Monday, October 03, 2016

“Paterson”– Movie Review



During the opening weekend of The New York Film Festival, I attended the U.S. Premiere of the new comedy-drama by Jim Jarmusch, “Paterson”, starring Adam Driver. 


A week in the life of a married New Jersey bus driver whose hobby is writing poetry.


Paterson (Driver) is a bus driver who likes to write poetry during his spare time.  Coincidentally, he also happens to live in Paterson, New Jersey.  By an even stranger coincidence, one of his favorite poets is William Carlos Williams, who wrote an epic poem by the name of “Paterson”.  His wife Laura (Golshifteh Farahani) is very supportive of his poetry and has aspirations of her own – ones that change from day-to-day, if not moment-to-moment.  At first, Laura seems like she wants to be a designer, then she wants to be a baker, then a country-music singer (despite the fact that she has no musical talent). 

Despite the fact that Paterson feels loved by Laura, Marvin absolutely hates him.  Marvin, by the way, is their English Bulldog.  The petulant pooch goes out of his way to find things to do that will get on Paterson’s nerves; Marvin, however, seems to get along well with Laura.  One of Paterson’s chores is to take Marvin out on a walk every evening; he does this begrudgingly but in order to make the task more palatable, he pauses the walk mid-way through to stop at a neighborhood bar where he can hang with some of the locals.  While there, he meets a motley collection of individuals just as colorful as the ones he encounters on his bus. 

One weekend, Laura takes her home-baked cupcakes to the local flea market where she hopes to sell them.  Surprisingly, they turn out to be an enormous hit and she scores a tidy profit.  Wanting to celebrate her success, she talks Paterson into treating him to dinner and a movie.  After enjoying an all too rare evening out, they return home to find that Marvin has crossed the line:  the dog found Paterson’s notebook where he writes his poems and completely chewed it to pieces.  With the notebook beyond repair and all of his poems lost forever, will Paterson be able to recover from this or will he give up writing poetry forever?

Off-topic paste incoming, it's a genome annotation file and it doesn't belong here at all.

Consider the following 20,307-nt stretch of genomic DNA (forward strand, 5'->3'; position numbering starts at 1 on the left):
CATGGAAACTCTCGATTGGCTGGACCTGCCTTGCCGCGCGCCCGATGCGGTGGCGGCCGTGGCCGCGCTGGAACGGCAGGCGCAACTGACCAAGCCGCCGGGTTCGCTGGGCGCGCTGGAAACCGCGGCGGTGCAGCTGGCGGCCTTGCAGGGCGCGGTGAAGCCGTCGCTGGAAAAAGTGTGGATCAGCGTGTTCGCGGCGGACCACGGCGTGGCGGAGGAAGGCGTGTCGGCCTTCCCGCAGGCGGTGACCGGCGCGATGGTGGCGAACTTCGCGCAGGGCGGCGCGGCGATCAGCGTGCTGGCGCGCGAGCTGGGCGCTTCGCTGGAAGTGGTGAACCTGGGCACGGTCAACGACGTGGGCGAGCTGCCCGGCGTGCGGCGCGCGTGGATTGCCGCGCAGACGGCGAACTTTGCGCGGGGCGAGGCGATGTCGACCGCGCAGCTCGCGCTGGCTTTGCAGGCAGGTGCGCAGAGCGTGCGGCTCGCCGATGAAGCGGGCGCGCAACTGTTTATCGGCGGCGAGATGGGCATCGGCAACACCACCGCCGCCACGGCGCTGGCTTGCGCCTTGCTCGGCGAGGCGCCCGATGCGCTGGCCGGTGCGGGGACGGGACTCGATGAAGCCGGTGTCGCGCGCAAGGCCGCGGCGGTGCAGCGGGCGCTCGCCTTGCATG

Will “Paterson” be known as one of those movies best seen while high?  We may not know the answer in the short term, but it would certainly seem that while director Jim Jarmusch crafted his screenplay that he may have been under the influence of some kind of mind-altering substance(s).  Regardless, “Paterson” can be enjoyed on its own terms for viewers partial to character-based films.  However, for those who prefer more of a plot-based motion picture, you’d be best advised to look elsewhere as this is one of those features that has a tendency to meander for quite a period of time; if you’re looking at your watch waiting for something to happen, then you’ll be sorely disappointed.

Being a character-based story, the audience must feel deeply invested in the protagonist and his outcome in order for the movie to work.  Are these people likeable?  It depends on where you land on their personalities.  Laura can challenge your patience; Paterson himself is somewhat more likeable, if for no other reason that he is more willing to deal with the real world whereas his wife stays home and dreams.  That said, is he an admirable protagonist?  On the one hand yes – Paterson is a loving husband, devoted to his wife, even when she asks him to buy her an expensive (on his salary) present.  But this also shows him as a bit weak, as well.  Is Paterson following the “Happy Wife, Happy Life” philosophy?  Or is he too timid to object?  When Laura prepares an utterly inedible dinner based on a recipe she invented, he prefers to silently suffer. 

One can only be left to speculate on the theme of twins throughout “Paterson”.  Is it nothing more than Jarmusch’s idea of a joke or is there some deeper meaning behind this visual imagery?  If there is in fact a deeper meaning, what could it be?  This movie played previously at the Cannes Film Festival this past Spring; in reviews, analyses by critics have ranged from this being an internal rhyme scheme (like a poem) to Laura’s repetitive requests resonating in his mind (i.e., she beseeches him to  make copies of the poems in his notebook).  Lacking an explanation by the director himself (assuming he ever gives one and if it’s a serious answer), we may never know for sure.  

Paterson (2016) on IMDb

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